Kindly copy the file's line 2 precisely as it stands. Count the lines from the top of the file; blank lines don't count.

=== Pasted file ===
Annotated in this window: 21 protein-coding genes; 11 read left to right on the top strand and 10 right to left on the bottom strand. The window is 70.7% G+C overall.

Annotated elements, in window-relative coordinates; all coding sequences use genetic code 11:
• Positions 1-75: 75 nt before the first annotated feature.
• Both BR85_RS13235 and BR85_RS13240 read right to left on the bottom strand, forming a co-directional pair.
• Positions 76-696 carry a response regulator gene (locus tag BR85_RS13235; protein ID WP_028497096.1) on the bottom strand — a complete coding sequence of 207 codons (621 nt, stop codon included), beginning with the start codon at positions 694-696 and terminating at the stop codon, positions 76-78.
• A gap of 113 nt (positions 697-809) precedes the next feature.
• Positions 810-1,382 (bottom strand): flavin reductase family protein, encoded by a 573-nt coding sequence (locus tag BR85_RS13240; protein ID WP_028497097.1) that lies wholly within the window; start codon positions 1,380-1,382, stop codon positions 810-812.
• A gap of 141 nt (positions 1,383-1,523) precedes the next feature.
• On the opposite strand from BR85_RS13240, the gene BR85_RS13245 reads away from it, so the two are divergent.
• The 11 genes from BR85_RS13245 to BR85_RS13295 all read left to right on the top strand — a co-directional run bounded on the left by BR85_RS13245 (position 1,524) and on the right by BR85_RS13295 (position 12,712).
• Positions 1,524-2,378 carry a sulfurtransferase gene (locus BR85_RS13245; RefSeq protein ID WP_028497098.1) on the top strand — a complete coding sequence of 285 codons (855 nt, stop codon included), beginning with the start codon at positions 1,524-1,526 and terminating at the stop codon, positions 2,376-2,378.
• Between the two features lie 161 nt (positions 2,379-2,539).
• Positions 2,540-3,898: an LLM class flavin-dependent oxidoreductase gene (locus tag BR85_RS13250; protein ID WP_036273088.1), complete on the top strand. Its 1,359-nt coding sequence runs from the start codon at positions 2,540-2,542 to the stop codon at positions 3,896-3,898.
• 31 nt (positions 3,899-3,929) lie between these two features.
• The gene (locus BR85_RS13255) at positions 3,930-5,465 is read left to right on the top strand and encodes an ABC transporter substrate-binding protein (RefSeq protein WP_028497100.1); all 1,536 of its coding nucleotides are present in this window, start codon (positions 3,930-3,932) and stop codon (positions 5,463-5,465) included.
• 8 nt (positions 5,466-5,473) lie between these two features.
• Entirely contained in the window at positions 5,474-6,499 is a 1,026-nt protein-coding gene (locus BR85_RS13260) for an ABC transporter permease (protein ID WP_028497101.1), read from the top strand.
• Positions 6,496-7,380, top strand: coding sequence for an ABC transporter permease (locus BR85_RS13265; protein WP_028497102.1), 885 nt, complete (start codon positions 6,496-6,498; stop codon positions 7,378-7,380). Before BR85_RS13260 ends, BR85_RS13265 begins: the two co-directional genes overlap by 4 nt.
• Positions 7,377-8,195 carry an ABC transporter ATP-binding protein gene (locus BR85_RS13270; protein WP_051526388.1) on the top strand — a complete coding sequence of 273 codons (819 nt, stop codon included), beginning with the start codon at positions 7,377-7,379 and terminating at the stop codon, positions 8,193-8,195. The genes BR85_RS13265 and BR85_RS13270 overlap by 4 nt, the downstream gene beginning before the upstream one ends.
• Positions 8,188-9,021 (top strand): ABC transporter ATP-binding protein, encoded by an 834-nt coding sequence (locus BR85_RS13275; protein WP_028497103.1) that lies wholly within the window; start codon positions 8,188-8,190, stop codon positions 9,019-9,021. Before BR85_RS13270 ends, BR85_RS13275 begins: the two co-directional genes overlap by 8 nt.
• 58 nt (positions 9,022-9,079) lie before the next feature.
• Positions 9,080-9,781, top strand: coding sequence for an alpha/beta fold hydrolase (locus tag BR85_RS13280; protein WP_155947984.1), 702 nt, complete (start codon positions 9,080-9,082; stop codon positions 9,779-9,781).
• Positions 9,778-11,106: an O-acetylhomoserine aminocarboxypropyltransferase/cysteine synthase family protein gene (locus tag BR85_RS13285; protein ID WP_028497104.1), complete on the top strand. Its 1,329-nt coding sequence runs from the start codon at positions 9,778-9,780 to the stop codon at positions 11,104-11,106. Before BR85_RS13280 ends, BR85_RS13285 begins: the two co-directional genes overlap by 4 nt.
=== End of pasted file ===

Annotated elements, in window-relative coordinates; all coding sequences use genetic code 11: